From ONE Magazine

A Wounded Land


From the Vellankal family farm in Kerala’s northern district of Wayanad, life appears the perfect picture of pastoral prosperity. On the front steps of the tidy red brick farmhouse sits Mary Vellankal, the farm’s 38–year–old proprietor and mother of two, bantering with her friend, Rosa Puthenkalayal. Nearby, a healthy pregnant milking cow rustles in a neatly kept barn. Fields of coffee bean and peppercorn plants, clustered in tight circles, soak the sun’s afternoon rays. Undulating groves of green banana trees stretch out to the horizon, enveloping the scene in lush warmth.

It is said every picture tells a story. But pictures are sometimes deceptive. For Mary Vellankal, life on this farm is hardly picture perfect. In fact, it is harder than ever.

Above the house’s entrance hangs a photo of Mary’s late husband, Mathai. “He was a hard–working, active fellow with a well–maintained pepper garden,” says Mrs. Puthenkalayal, who serves as a community facilitator for the Kerala Social Service Forum (K.S.S.F.), the development ministry of the Kerala Catholic Bishops’ Council.

But as is the case of so many family farmers in Wayanad, no matter how hard Mr. Vellankal worked he could not keep himself and his family afloat, much less provide the good life he desired for his family.

Then, in 2005, Mr. Vellankal took a chance. Despite high interest rates, he borrowed about $900 from banks and local moneylenders and leased 2.5 acres of low–lying paddy fields along the banks of a nearby river. He quickly converted the land to make it suitable for bananas. But unlike rice, bananas are not indigenous to the region. Both the soil and the saplings require careful nurturing from planting until harvest, involving the regular use of chemical fertilizers and pesticides.

It was an honest roll of the dice, a high stakes bet to extricate the family from the clutches of living hand to mouth. But the gamble served as just another cautionary tale for Wayanad’s struggling farmers.

Shortly before the harvest, the worst possible case scenario unfolded before the 35–year–old farmer’s eyes. Heavy rains and strong winds wiped out his banana trees, taking with them any hope of economic prosperity for the family. Overwhelmed by despair, Mr. Vallankal did what many farmers in Kerala have done; he drowned his sorrows in alcohol. One night, drunk and depressed, he downed a bottle of pesticide and ended his life, leaving behind his wife to manage the household debt and rear their two young children. If not for the support and friendship of Mrs. Puthenkalayal, Mrs. Vellankal admits she, too, may have taken her own life.

From 2002 to 2008, 1,690 farmers committed suicide in Wayanad — a staggering number considering the district’s total population numbers around 670,000. And while many of India’s agricultural regions face equally tough economic times, Kerala’s Wayanad district boasts the highest per capita rate of agriculture–related suicides in the country.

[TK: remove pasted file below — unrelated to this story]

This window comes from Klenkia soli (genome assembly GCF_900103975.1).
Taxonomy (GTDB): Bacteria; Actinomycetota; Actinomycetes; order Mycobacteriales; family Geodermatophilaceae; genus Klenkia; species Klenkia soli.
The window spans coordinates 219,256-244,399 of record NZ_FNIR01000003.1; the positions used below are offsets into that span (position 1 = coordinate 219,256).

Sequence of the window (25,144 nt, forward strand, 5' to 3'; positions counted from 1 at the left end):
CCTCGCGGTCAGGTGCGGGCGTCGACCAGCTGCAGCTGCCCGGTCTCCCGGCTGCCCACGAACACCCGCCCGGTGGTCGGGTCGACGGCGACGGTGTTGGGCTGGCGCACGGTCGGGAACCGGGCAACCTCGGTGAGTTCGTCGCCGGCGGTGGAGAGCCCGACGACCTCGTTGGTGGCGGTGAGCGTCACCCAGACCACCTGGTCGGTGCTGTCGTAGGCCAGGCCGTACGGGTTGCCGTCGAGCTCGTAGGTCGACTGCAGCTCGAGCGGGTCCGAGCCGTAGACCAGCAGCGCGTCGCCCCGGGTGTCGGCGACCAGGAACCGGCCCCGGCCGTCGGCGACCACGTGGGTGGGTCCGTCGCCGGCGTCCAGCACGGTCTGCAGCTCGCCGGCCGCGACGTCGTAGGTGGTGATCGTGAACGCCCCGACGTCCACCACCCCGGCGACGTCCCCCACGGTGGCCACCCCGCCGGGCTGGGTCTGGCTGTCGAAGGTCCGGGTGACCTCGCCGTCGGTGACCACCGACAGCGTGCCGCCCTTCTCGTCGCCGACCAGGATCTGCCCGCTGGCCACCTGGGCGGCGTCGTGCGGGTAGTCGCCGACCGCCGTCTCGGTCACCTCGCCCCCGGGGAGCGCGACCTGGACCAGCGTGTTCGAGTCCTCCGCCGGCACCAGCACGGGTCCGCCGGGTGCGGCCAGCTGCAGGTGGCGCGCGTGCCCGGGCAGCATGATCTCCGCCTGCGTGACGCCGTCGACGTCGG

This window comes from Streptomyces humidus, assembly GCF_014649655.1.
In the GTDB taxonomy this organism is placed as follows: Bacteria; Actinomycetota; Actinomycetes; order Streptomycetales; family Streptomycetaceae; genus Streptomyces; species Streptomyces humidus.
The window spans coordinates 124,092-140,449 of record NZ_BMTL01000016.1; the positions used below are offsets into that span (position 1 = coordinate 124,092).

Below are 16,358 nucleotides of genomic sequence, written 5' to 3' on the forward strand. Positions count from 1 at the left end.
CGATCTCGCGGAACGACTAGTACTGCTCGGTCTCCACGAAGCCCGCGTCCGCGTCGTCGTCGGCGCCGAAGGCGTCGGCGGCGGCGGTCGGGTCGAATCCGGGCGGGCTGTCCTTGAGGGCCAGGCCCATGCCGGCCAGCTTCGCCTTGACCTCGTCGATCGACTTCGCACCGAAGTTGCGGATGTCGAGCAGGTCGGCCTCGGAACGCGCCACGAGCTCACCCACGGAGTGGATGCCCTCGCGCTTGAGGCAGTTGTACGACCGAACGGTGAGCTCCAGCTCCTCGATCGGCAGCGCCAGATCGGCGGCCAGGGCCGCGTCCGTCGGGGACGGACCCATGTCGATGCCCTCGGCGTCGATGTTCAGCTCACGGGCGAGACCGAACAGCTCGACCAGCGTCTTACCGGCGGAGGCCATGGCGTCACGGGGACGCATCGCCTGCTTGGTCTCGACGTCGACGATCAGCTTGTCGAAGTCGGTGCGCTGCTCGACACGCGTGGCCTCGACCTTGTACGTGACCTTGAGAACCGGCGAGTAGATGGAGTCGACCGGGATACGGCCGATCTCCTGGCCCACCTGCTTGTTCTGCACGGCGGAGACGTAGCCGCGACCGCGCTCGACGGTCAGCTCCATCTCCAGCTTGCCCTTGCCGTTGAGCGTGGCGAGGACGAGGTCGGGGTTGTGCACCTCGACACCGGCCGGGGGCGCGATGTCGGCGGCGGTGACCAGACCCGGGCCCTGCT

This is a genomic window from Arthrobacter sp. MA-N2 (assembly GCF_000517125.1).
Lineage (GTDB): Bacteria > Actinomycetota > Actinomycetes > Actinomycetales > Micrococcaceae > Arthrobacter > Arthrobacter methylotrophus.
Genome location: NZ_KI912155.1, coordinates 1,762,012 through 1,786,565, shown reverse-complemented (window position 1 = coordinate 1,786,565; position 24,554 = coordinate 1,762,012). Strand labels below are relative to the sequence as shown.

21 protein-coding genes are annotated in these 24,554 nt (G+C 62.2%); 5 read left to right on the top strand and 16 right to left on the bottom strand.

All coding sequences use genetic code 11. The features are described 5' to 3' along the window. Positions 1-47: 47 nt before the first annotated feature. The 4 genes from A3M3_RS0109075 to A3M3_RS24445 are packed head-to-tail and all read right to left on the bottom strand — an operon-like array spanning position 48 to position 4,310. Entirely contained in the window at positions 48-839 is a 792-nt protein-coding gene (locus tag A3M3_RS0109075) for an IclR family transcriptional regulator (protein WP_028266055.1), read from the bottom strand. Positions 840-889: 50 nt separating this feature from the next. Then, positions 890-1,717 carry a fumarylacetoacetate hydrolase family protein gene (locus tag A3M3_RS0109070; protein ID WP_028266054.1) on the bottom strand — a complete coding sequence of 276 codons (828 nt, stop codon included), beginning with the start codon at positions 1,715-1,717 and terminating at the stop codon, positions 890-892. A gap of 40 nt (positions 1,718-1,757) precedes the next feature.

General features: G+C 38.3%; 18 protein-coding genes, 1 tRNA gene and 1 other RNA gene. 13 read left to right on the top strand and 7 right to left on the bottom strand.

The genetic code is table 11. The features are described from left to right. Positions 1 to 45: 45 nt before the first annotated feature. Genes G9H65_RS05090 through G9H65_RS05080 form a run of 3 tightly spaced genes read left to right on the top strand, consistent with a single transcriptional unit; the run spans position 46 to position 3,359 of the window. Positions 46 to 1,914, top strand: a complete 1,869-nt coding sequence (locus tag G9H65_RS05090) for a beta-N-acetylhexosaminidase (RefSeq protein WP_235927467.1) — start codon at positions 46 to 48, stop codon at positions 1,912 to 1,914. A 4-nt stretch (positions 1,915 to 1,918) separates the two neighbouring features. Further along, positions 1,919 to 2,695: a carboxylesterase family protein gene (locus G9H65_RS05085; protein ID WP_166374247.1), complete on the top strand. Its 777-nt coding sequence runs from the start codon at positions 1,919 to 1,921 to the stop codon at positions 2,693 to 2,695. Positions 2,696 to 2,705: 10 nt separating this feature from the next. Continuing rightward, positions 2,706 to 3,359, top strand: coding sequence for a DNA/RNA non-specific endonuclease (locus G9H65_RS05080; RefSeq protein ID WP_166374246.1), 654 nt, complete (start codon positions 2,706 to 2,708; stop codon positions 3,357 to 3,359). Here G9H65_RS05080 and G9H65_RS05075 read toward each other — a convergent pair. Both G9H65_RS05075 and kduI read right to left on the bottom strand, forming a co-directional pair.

“In Wayanad, 90 percent of people depend on agriculture for their livelihood,” explains E.J. Jose, lead editor of K.S.S.F.’s study “Wayanad Suicides: A Psycho–Social Autopsy.” He is also the project manager for a program sponsored by a Catholic charity, Caritas India, which helps small farmers increase the profitability and sustainability of their farms. “There are no other means of income. Agricultural failure means life itself has failed.”

Particularly hard hit is Wayanad’s Christian community. Christians and Muslims, for instance, respectively represent about a quarter of the district’s total population. But according to the K.S.S.F. study, more than 15 percent of all reported suicides came from the Christian community, compared to 6 percent from the Muslim community.

The reasons for the high rate of suicide are multiple and complex. For sure, poverty, economic hardship and household debt top the list, but other less obvious factors, such as the lack of a social safety net, cultural values and family pressures, also contribute to the crisis.

Perhaps nowhere is the complexity of suicide more evident than within Wayanad’s Christian community. The K.S.S.F. study asserts that Christians make up one of the “most organized, well educated, politically and socially elevated groups in Wayanad. Their progression and achievements on socioeconomic and cultural fronts have always been splendid.”

However, the study also claims that “where people are better educated, rich and affluent, politically strong, communally organized and socially secure, there are larger and deeper vices like consumerism, greed, social extravagance, alcoholism, mental disorders, marital discords, family feud.”

“The Catholic community, specifically with all its socioreligious supported systems, seems to have failed to design appropriate responses to a hazardous situation that has direct bearing on Christian belief and life,” the study continues.